While it is too soon to offer any meaningful perspective about the impact of the WikiLeaks disclosures on American foreign policy, it is not too early to reflect on what the leaked diplomatic cables say about the public’s understanding of how diplomacy works.
WikiLeaks’s justification for releasing confidential State Department materials is that the more the public knows about how our government conducts its foreign relations, the better the outcome will be. This is an old idea: Woodrow Wilson advocated “open covenants of peace, openly arrived at.” But history also shows that open diplomacy is often fatally flawed.
Secrecy is an essential part of any negotiation: no corporate merger, complicated legal settlement, amicable divorce or serious political compromise could ever be reached without a reliable level of confidentiality.
But secrecy is nowhere more essential than in foreign relations. For example, had the various diplomats negotiating the end of the cold war and the unification of Germany had to deal with public revelations of the disagreements, half-baked proposals and reckless language in their internal communications — like Margaret Thatcher’s opposition to German unification versus Helmut Kohl’s determination to achieve it — substantive talks would have been impossible.
Secrecy was likewise vital after World War I. After a series of debilitating leaks, the leaders of the four primary victors — Britain, France, Italy and the United States — abandoned their policy of open diplomacy and went into closed sessions. Only then were they able to navigate the difficult details of the Treaty of Versailles and reach a final, if relatively short-lived, peace.
The WikiLeaks disclosures have been praised by many who believe that they will allow the public to hold the government more accountable and thus improve American foreign policy. On the contrary, leaks like this simply make those in power retreat further into the shadows to defend themselves and their positions. Consider how Richard Nixon and Henry Kissinger cut off all but their inner circle of advisers after the Pentagon Papers were published.
To be fair, there can be value in strategically timed leaks. For example, in 1870 Otto von Bismarck, Prussia’s minister-president, leaked a confidential dispatch by King Wilhelm I about his meeting with the French ambassador. Bismarck had edited the document to give the impression that France had made unacceptable demands of the king (which was true) and that Wilhelm had rudely shown the ambassador the door (which was not).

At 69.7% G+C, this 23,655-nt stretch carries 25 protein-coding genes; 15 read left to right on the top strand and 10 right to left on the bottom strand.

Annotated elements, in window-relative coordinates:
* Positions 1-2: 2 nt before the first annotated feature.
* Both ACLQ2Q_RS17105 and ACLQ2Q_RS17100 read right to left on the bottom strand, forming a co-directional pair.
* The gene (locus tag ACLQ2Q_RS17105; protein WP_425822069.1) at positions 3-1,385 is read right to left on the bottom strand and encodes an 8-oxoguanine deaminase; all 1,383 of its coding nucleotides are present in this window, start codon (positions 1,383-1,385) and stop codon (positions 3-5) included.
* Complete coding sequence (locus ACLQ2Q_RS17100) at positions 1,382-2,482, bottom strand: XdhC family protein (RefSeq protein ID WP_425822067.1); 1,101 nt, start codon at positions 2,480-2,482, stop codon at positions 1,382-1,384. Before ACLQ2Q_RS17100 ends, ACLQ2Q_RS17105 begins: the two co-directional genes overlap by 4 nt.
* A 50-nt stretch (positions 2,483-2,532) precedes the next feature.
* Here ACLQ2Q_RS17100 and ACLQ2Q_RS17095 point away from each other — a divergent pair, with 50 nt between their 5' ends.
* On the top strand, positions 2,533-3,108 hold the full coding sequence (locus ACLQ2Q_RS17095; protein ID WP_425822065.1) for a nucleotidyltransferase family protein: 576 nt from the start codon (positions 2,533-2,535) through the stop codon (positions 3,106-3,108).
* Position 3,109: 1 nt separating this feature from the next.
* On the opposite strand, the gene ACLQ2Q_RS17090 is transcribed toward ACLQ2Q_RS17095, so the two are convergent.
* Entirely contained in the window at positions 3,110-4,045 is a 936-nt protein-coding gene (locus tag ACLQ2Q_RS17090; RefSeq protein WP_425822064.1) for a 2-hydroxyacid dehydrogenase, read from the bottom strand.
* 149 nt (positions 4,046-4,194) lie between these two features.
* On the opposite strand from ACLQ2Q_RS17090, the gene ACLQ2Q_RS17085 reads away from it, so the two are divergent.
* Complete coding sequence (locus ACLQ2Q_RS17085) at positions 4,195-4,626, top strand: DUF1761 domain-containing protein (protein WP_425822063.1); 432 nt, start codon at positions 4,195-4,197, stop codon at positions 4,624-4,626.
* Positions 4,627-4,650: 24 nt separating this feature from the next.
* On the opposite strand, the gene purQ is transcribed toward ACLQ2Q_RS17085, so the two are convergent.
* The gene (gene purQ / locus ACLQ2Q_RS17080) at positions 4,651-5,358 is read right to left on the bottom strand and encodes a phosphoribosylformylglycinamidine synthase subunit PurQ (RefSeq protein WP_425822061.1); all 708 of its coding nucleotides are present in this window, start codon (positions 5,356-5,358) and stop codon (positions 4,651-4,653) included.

Bismarck’s move put both countries’ honor on the line and aroused nationalist passions on both sides, escalating an existing crisis into a war that ended in a total Prussian victory, one that fulfilled Bismarck’s goal of increasing Prussian power in Central Europe.
Whatever one thinks of Bismarck’s aims, his calculated, targeted leak served his purposes well. But releasing confidential diplomatic correspondence to influence foreign relations, whether it’s done by governments or by unauthorized individuals, is like using dynamite in a construction zone. Carried out by experts after a careful analysis of the risks involved, it may be effective, like blowing off part of a hillside to build a road.
But the WikiLeaks disclosure, on a scale that, to my knowledge, is historically unprecedented, is totally different — more like the work of irresponsible amateurs using dynamite to expand a tunnel that also contains, say, a city’s electrical lines. The leaks will probably not cause war or even a serious crisis, but they will badly damage America’s diplomatic machinery, processes and reputation.
None of this means that diplomatic correspondence and negotiations should remain secret forever. But except in special instances, confidential communications ought to be released only after passions have settled and scholars can examine the records in fuller context.
Especially in a democracy, the goal of negotiations should be to quietly reach an agreement, followed by ratification or rejection by elected legislators. In other words, open covenants of peace, secretly arrived at.
Paul W. Schroeder, a professor emeritus of history at the University of Illinois Urbana-Champaign and the author of The Transformation of European Politics, 1763-1848.